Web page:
Eric Holder is heading to Wisconsin to campaign this week as Democrats there aim to turn a race for state Supreme Court into the next nationalized race after Tuesday’s Pennsylvania special House election.
The election is April 3, and Holder is backing Rebecca Dallet, a Milwaukee County circuit court judge.
Democrats involved with the campaign say that they’re eager for all the help that might come in from afar, and that it was Republicans who went first in nationalizing it through the involvement of the National Rifle Association and other groups behind Dallet’s opponent, Michael Screnock, a Sauk County circuit judge. But they’re hoping that the national conversation around guns and women’s rights boosts support for Dallet in the statewide race. “ "This campaign is about the people of Wisconsin but the outside spending for our opponent has certainly brought additional interest to this race," said Dallet campaign manager Jessica Lovejoy.
They’re touting an internal poll that has Dallet up by 11 points, and insisting she can expand that lead. Dallet is pegging her campaign on standing up to Gov. Scott Walker, who's up for re-election this year, and Screnock pegging his on Dallet being too liberal and activist for the state.
Holder, President Barack Obama's former attorney general, will do three events across Thursday and Friday, in Milwaukee and Madison. There won’t be explicit campaign rallies: instead he’ll do a roundtable discussion with Black Leaders Organizing for Communities on his first stop, then head to the state capital for a Friday discussion on the University of Wisconsin-Madison campus to talk about activism and engagement in this year’s elections. He’ll finish off the trip with a happy hour with Obama alumni and members of Organizing for Action, the Obama-inspired group his National Democratic Redistricting Committee has partnered with to push the redistricting election efforts.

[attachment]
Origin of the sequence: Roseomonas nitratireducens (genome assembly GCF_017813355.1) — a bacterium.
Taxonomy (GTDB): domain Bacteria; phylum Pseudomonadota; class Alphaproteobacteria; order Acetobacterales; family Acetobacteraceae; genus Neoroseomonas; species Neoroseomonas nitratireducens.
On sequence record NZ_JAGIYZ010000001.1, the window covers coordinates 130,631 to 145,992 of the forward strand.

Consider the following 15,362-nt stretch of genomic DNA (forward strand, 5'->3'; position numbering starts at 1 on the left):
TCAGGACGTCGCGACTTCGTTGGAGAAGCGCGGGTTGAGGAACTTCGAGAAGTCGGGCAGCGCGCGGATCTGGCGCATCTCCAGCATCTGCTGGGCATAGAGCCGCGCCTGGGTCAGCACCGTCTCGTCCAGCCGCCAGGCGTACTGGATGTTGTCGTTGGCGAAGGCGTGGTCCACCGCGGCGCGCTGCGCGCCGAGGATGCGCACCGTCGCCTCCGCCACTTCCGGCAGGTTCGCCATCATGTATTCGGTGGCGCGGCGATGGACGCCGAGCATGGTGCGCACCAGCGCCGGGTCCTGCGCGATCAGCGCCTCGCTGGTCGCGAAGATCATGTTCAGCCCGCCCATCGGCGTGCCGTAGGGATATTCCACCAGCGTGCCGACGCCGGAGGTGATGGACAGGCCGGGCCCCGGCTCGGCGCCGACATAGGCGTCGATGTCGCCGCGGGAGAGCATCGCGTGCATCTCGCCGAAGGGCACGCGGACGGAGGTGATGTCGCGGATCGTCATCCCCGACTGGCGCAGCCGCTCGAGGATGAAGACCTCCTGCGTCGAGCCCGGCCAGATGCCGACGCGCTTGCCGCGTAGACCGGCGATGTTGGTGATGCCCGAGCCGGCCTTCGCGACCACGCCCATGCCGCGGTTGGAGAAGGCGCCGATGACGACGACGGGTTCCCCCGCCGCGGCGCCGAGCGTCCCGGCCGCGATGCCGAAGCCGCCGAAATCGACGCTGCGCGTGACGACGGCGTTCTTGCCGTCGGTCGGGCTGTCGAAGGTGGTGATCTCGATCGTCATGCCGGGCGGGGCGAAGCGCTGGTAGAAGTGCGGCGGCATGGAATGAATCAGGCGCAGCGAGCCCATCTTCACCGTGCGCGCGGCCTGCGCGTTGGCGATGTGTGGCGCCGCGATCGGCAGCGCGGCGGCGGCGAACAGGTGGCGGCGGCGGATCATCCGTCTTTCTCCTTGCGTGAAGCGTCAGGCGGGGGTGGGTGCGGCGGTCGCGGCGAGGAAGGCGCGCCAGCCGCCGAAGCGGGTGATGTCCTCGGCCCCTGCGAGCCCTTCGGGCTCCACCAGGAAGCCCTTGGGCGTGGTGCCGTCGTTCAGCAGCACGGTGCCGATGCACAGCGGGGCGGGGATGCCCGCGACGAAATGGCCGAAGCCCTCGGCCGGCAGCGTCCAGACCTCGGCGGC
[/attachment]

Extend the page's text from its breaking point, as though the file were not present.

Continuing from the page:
The visit is on the heels of a lawsuit filed by a non-profit affiliated with the NDRC to try to force Walker to call special elections in two vacant state legislature districts. Walker is fighting the lawsuit, and a hearing is scheduled for March 22.
The NDRC has also identified Wisconsin as one of its target states to focus efforts on redistricting reform in the campaigns into November. But already, it has invested $140,000 into a digital ad program promoting Dallet.
Holder said that his appearances in Wisconsin pull all the threads together, including fighting the voter ID law passed there.
“During my trip, I’m going to be focused on engaging with activists and voters, particularly African-Americans and young people, about the stakes of the upcoming state Supreme Court race and elections that will happen this fall,” Holder said.